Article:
Monday, December 13, 2010

A weird student locution

We know students have odd tics in their writing. But in grading essays this quarter, I've come across this locution (or variations of it) a lot:
"According to S, S states/says/claims/argues ...."
Seriously weird, as if philosophers wrote not in the first-personal, but in the meta-first-personal: not 'I will argue that P' but 'I claim that I will argue that P'.

Anyone else notice this locution — does it tell us something about student writing, reading, etc. that we should take notice of?


  1. I've gotten that one. I think for a lot of students, the pragmatics of attribution are hard to follow. When you start having to manage primary and secondary sources, and say "X says that Y believes Z," it gets confusing for them, so they just start spitting out phrases that sound right.

  2. Could the 2nd bit be a parenthetical?:

    "According to Bob, i.e., Bob says/states/claims/argues, ....

  3. Suppose S says, "I typically argue for p on the basis of q". The student rightly say "According to S, S typically argues for p on the basis of q".

    Suppose S says, "I never said that A is the best argument for C". The student might rightly say "according to S, S never said A is the best argument for C".

    These seem perfectly fine to me.

  4. Odd. I use two methods in my writing intensive courses that might help: 1) a list of helpful verbs (argues, claims, holds, states, etc.). I pair this with a discussion of how these can be used rhetorically; 2) a form with blanks representing three or so ways of incorporating quotations and/or claims about what a thinker thinks. I suspect this recent tic (which I haven't got) is a function of feeling awkward about how to represent the views of someone other than oneself. This is not something students have a lot of experience with, and so it is not surprising that they would stumble.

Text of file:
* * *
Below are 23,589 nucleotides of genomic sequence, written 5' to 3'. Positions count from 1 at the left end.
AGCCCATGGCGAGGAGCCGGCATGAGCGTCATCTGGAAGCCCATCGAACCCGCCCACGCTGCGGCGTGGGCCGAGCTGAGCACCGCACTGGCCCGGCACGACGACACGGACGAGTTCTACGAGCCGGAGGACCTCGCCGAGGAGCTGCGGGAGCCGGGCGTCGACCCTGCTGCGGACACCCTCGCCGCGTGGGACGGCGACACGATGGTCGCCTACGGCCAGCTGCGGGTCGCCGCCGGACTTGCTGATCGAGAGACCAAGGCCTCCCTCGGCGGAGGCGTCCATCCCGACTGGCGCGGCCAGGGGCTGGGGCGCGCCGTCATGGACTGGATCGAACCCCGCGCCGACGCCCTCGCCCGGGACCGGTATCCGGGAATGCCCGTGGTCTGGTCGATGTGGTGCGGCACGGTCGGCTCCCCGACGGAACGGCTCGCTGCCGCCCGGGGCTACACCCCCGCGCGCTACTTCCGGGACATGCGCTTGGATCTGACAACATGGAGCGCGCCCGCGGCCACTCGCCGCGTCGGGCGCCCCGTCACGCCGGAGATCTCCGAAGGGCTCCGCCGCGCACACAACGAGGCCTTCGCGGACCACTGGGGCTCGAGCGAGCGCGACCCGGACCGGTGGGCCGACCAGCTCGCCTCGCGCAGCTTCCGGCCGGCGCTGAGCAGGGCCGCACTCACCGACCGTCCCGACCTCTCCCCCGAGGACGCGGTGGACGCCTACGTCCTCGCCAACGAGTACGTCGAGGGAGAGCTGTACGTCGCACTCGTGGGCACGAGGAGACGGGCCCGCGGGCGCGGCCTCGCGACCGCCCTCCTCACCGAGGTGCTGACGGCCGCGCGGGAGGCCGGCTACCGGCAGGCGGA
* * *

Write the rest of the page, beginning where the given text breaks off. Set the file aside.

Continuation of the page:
5. I don't recall having this one, but the other day I had a student who used phrases such as 'Hobbes' ideas hold...' and 'Mill's harm principle believes...'

  6. I think the students might just be trying to take up more space in the answers that they give in order to fulfill minimum length requirements, particularly if they are answering a question in the context of writing an essay outside of class, or to fulfill what they believe your expectations are of minimum length requirements, if they are answering a question in the context of writing a short answer or essay in class. I wouldn't read too much into it, except a naive lack of awareness on the part of the student of being excessively wordy

  7. My guess is that they wrote it one way and decided to write it the other way but forgot to remove the original in the process, and you got stuck reading both. That phenomenon is very common.


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